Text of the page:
Community health workers are vital in rural Africa, connecting structured health facilities and communities. These workers provide a variety of health services, from prenatal consultations to malaria screenings. Community health workers have been recognized by the World Health Organization as critical to primary health care coverage and as such are considered critical to achieving universal health care coverage.

A community health worker helps document the weight and growth of children at the Marechal Health Center in the Democratic Republic of the Congo. Photo by: Dominic Chavez / World Bank / CC BY-NC-ND/

Community health worker roles are mostly voluntary, with limited financial incentives and often limited training. Last week, during the Africa Health Agenda International Conference (AHAIC) in Rwanda, WHO launched a new guideline on health policy and system support to optimize community health worker programs. The guideline aligns with WHO’s Workforce 2030 global strategy on human resources for health.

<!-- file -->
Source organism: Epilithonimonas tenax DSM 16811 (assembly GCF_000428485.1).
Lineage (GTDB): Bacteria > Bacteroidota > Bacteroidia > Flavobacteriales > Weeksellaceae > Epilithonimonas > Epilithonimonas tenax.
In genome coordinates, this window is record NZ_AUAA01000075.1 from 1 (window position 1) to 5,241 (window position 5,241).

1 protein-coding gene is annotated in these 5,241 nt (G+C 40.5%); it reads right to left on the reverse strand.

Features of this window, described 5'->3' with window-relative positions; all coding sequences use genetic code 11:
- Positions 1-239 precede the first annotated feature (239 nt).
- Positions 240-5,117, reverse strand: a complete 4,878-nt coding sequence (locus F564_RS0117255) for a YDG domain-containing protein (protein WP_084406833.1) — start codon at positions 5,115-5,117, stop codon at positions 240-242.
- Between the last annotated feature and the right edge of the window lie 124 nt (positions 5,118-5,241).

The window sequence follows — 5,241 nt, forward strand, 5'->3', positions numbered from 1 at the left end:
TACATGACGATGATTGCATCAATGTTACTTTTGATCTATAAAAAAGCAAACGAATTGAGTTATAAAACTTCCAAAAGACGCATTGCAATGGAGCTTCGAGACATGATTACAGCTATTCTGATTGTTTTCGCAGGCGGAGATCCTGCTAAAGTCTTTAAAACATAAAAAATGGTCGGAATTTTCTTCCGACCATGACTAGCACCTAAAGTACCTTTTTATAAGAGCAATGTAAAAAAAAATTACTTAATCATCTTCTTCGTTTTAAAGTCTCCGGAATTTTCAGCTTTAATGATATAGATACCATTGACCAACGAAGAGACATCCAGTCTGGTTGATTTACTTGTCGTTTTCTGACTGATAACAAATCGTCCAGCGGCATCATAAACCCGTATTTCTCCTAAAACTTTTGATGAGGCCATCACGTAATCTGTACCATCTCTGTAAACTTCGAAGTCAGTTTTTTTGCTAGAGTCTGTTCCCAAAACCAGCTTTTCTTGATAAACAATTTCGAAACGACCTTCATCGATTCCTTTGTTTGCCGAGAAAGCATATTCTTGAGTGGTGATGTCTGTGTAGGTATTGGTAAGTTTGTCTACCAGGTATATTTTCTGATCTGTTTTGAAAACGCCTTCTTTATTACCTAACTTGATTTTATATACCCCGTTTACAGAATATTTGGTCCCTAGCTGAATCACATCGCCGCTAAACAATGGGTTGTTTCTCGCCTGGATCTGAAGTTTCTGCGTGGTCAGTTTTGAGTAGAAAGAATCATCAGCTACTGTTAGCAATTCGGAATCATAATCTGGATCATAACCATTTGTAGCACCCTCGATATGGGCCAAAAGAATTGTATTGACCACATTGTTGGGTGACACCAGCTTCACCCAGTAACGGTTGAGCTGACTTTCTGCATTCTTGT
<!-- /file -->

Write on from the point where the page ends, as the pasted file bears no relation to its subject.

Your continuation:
The guideline provides specificity on best practices for community health workers and lists 15 policy and effective workplace strategy recommendations. The recommendations include community health worker selection, training, management and integration and implementation and evaluation considerations at policy and local levels. The guideline also makes a strong recommendation for financial compensation based on hours worked and job demands. The guideline also includes recommendations for formal training and certifications, including e-learning, and providing written agreements of job roles and responsibilities.

Read more from Devex about WHO’s latest community health worker guideline, including how some African countries are supporting community health workers, here.